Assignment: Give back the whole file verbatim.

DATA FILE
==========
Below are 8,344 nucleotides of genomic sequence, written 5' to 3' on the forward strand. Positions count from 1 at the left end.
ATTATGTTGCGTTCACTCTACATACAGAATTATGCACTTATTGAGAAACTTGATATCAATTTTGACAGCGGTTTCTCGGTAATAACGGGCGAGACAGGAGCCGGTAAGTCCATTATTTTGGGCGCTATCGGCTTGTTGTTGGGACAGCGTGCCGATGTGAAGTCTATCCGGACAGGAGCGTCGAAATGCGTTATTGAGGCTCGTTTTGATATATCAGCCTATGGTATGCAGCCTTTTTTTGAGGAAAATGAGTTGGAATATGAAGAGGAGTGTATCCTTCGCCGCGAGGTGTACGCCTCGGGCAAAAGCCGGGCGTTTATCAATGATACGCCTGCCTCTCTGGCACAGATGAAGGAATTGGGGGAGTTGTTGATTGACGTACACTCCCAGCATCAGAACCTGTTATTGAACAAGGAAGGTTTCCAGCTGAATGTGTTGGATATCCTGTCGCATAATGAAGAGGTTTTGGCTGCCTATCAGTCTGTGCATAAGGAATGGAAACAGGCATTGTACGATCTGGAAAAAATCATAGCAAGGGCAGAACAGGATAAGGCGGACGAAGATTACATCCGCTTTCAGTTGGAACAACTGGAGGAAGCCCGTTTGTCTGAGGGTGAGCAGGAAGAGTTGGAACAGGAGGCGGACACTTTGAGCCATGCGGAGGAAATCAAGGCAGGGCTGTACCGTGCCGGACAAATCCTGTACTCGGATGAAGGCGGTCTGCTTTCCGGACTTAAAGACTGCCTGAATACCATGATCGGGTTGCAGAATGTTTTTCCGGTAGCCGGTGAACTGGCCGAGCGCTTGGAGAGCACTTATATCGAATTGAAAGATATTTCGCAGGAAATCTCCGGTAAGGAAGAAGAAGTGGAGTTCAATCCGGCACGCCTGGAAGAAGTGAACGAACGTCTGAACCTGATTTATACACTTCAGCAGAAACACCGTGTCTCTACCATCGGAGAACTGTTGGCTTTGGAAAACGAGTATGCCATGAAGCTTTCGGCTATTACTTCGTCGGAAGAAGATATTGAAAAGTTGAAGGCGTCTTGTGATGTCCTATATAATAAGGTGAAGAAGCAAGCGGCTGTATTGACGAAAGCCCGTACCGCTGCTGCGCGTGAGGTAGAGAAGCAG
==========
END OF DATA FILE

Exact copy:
Below are 8,344 nucleotides of genomic sequence, written 5' to 3' on the forward strand. Positions count from 1 at the left end.
ATTATGTTGCGTTCACTCTACATACAGAATTATGCACTTATTGAGAAACTTGATATCAATTTTGACAGCGGTTTCTCGGTAATAACGGGCGAGACAGGAGCCGGTAAGTCCATTATTTTGGGCGCTATCGGCTTGTTGTTGGGACAGCGTGCCGATGTGAAGTCTATCCGGACAGGAGCGTCGAAATGCGTTATTGAGGCTCGTTTTGATATATCAGCCTATGGTATGCAGCCTTTTTTTGAGGAAAATGAGTTGGAATATGAAGAGGAGTGTATCCTTCGCCGCGAGGTGTACGCCTCGGGCAAAAGCCGGGCGTTTATCAATGATACGCCTGCCTCTCTGGCACAGATGAAGGAATTGGGGGAGTTGTTGATTGACGTACACTCCCAGCATCAGAACCTGTTATTGAACAAGGAAGGTTTCCAGCTGAATGTGTTGGATATCCTGTCGCATAATGAAGAGGTTTTGGCTGCCTATCAGTCTGTGCATAAGGAATGGAAACAGGCATTGTACGATCTGGAAAAAATCATAGCAAGGGCAGAACAGGATAAGGCGGACGAAGATTACATCCGCTTTCAGTTGGAACAACTGGAGGAAGCCCGTTTGTCTGAGGGTGAGCAGGAAGAGTTGGAACAGGAGGCGGACACTTTGAGCCATGCGGAGGAAATCAAGGCAGGGCTGTACCGTGCCGGACAAATCCTGTACTCGGATGAAGGCGGTCTGCTTTCCGGACTTAAAGACTGCCTGAATACCATGATCGGGTTGCAGAATGTTTTTCCGGTAGCCGGTGAACTGGCCGAGCGCTTGGAGAGCACTTATATCGAATTGAAAGATATTTCGCAGGAAATCTCCGGTAAGGAAGAAGAAGTGGAGTTCAATCCGGCACGCCTGGAAGAAGTGAACGAACGTCTGAACCTGATTTATACACTTCAGCAGAAACACCGTGTCTCTACCATCGGAGAACTGTTGGCTTTGGAAAACGAGTATGCCATGAAGCTTTCGGCTATTACTTCGTCGGAAGAAGATATTGAAAAGTTGAAGGCGTCTTGTGATGTCCTATATAATAAGGTGAAGAAGCAAGCGGCTGTATTGACGAAAGCCCGTACCGCTGCTGCGCGTGAGGTAGAGAAGCAG